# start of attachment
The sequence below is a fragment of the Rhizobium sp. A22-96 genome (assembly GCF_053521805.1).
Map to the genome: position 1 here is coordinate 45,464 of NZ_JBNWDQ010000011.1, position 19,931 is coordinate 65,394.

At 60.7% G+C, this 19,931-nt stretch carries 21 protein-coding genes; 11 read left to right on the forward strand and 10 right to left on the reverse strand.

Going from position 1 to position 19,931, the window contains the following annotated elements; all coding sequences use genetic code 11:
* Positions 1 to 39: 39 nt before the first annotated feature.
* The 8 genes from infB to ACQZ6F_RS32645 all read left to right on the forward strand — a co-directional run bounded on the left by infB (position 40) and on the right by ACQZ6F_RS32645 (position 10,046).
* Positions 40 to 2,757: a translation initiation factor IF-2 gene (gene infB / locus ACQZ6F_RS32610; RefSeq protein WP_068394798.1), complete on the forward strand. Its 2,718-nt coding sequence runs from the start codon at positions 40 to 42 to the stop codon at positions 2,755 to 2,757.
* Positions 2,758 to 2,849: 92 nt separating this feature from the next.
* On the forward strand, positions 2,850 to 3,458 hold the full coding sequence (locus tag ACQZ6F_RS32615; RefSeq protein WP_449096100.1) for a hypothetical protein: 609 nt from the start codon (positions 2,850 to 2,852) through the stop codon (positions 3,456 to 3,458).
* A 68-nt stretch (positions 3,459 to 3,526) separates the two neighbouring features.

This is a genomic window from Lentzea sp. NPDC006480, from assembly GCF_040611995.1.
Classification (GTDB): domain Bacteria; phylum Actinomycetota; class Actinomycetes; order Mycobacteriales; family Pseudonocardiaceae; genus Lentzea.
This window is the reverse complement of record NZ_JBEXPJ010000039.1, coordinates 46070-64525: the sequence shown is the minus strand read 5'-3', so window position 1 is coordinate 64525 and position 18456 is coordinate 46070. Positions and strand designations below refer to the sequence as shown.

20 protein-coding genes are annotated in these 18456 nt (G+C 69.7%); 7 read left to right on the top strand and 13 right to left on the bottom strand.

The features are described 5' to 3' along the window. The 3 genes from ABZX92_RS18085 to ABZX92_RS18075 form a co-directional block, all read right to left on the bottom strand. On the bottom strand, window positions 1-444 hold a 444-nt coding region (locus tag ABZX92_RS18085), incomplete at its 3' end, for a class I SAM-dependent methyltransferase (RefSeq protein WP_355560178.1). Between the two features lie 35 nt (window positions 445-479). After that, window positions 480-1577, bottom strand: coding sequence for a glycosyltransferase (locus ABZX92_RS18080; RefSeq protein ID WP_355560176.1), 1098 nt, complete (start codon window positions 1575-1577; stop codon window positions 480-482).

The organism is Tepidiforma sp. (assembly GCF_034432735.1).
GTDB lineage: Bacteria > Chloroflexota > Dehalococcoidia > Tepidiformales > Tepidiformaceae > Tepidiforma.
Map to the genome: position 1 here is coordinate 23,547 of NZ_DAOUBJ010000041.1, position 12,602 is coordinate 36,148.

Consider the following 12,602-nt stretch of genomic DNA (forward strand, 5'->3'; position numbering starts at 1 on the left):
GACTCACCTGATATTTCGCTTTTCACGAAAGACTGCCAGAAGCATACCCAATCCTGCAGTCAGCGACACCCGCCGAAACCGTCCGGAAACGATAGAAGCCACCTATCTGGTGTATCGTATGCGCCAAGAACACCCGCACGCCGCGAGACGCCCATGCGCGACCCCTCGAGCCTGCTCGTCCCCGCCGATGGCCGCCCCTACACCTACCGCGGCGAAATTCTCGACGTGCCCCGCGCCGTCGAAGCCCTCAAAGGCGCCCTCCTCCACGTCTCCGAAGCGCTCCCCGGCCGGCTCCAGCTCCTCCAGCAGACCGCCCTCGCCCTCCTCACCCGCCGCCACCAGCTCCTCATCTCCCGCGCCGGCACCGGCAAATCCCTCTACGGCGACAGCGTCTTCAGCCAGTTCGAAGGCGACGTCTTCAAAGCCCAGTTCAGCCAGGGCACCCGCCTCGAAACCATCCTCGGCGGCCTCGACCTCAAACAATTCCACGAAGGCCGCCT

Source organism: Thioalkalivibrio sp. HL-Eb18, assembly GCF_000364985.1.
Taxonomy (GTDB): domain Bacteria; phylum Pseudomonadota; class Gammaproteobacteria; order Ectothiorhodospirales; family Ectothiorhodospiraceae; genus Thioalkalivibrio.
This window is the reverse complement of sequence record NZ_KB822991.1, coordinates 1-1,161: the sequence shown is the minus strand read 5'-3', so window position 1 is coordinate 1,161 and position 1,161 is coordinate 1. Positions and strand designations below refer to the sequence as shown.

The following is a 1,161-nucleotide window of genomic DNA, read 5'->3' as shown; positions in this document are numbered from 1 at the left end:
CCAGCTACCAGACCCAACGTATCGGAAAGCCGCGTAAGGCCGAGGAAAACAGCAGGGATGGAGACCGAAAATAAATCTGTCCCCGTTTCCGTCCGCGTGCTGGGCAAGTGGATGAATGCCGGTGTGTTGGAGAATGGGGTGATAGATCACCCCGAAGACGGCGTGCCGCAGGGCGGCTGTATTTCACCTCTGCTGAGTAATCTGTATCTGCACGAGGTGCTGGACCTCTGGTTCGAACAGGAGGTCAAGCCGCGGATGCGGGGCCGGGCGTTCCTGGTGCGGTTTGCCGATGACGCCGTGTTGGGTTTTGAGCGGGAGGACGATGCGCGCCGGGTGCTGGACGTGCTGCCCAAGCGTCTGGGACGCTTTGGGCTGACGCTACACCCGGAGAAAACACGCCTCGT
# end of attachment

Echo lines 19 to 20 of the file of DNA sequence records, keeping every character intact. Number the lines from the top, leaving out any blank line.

Consider the following 12,602-nt stretch of genomic DNA (forward strand, 5'->3'; position numbering starts at 1 on the left):
GACTCACCTGATATTTCGCTTTTCACGAAAGACTGCCAGAAGCATACCCAATCCTGCAGTCAGCGACACCCGCCGAAACCGTCCGGAAACGATAGAAGCCACCTATCTGGTGTATCGTATGCGCCAAGAACACCCGCACGCCGCGAGACGCCCATGCGCGACCCCTCGAGCCTGCTCGTCCCCGCCGATGGCCGCCCCTACACCTACCGCGGCGAAATTCTCGACGTGCCCCGCGCCGTCGAAGCCCTCAAAGGCGCCCTCCTCCACGTCTCCGAAGCGCTCCCCGGCCGGCTCCAGCTCCTCCAGCAGACCGCCCTCGCCCTCCTCACCCGCCGCCACCAGCTCCTCATCTCCCGCGCCGGCACCGGCAAATCCCTCTACGGCGACAGCGTCTTCAGCCAGTTCGAAGGCGACGTCTTCAAAGCCCAGTTCAGCCAGGGCACCCGCCTCGAAACCATCCTCGGCGGCCTCGACCTCAAACAATTCCACGAAGGCCGCCT